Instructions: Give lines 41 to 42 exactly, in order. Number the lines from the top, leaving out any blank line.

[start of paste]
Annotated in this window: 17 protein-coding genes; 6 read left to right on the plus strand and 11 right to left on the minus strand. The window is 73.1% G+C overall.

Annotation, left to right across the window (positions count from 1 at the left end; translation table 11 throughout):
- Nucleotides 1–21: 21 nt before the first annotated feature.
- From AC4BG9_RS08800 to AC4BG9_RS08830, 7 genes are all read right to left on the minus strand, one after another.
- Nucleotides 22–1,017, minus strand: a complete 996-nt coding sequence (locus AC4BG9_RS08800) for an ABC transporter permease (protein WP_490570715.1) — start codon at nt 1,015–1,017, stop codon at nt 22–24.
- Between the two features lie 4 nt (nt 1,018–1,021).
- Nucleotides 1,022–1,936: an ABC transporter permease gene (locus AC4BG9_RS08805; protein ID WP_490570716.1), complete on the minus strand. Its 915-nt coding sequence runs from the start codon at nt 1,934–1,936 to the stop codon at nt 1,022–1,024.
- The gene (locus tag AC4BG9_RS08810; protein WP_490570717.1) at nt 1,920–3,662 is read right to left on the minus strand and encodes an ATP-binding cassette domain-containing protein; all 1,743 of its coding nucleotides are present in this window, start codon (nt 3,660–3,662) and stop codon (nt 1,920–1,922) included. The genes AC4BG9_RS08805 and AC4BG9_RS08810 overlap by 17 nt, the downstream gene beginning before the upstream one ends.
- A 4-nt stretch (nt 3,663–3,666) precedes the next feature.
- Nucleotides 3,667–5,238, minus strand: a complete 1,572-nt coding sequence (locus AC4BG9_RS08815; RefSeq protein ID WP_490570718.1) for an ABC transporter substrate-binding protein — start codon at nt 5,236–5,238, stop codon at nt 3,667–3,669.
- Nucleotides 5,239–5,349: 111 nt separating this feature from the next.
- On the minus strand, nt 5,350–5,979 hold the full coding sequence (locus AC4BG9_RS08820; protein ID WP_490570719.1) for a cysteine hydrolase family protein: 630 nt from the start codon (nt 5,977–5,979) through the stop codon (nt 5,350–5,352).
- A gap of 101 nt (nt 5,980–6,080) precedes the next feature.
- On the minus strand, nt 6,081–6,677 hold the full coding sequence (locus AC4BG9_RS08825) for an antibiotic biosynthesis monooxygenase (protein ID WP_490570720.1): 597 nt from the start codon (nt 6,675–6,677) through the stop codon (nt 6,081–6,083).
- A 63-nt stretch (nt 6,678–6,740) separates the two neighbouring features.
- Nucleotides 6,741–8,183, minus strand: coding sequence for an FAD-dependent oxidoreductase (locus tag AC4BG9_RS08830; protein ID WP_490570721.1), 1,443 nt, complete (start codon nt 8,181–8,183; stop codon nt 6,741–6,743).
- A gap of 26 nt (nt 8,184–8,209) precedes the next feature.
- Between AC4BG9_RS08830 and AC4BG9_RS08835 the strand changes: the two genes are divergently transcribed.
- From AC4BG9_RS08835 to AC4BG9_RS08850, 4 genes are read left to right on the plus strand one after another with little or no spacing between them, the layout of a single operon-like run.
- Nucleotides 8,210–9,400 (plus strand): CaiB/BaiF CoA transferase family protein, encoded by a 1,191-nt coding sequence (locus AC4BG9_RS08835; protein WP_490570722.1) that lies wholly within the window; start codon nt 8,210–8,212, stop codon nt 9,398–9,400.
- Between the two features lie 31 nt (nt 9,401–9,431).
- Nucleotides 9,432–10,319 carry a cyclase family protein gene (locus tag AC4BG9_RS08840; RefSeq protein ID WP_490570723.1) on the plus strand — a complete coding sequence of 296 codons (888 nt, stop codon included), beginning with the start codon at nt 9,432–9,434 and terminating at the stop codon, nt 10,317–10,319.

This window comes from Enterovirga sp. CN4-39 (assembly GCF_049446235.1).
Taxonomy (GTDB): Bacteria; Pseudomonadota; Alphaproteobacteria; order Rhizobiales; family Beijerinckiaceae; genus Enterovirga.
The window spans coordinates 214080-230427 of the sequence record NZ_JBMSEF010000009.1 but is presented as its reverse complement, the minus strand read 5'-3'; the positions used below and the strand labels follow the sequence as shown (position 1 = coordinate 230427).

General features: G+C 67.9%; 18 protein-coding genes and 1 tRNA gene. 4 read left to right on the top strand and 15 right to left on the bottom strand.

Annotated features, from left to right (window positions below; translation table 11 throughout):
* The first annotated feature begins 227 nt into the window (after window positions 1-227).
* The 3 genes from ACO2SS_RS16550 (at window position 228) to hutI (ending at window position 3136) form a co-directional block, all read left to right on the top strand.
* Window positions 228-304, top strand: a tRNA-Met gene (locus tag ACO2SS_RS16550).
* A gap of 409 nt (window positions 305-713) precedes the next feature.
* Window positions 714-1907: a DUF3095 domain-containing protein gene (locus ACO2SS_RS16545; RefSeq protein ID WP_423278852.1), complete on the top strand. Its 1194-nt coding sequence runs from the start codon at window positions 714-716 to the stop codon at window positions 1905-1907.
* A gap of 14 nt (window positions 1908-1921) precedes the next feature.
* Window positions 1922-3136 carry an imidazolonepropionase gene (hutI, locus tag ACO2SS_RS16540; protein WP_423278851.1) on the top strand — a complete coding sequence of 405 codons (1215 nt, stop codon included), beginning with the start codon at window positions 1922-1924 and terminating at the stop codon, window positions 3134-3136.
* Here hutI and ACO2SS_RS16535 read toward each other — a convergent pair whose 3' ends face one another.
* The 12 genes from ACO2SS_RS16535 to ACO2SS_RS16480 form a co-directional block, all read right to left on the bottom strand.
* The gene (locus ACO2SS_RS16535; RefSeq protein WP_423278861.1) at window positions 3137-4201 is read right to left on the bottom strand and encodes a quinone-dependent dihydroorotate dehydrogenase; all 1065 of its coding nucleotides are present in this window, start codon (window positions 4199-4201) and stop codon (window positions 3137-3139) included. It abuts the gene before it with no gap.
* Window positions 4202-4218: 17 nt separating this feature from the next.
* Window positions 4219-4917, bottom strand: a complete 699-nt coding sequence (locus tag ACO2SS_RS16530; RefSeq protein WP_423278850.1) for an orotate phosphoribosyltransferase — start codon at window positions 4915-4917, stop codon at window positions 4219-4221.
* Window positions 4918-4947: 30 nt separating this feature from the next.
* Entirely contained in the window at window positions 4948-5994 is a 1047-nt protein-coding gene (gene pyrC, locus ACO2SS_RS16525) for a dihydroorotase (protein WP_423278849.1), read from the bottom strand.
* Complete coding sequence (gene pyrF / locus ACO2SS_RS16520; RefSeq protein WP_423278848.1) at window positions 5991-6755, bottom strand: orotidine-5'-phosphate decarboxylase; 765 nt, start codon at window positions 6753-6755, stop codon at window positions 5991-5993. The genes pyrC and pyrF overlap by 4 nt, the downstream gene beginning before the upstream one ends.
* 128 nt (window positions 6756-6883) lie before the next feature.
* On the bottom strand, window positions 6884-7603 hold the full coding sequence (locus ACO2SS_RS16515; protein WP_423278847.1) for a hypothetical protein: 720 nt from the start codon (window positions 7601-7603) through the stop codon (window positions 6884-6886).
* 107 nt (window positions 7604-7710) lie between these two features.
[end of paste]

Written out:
* Entirely contained in the window at window positions 4948-5994 is a 1047-nt protein-coding gene (gene pyrC, locus ACO2SS_RS16525) for a dihydroorotase (protein WP_423278849.1), read from the bottom strand.
* Complete coding sequence (gene pyrF / locus ACO2SS_RS16520; RefSeq protein WP_423278848.1) at window positions 5991-6755, bottom strand: orotidine-5'-phosphate decarboxylase; 765 nt, start codon at window positions 6753-6755, stop codon at window positions 5991-5993. The genes pyrC and pyrF overlap by 4 nt, the downstream gene beginning before the upstream one ends.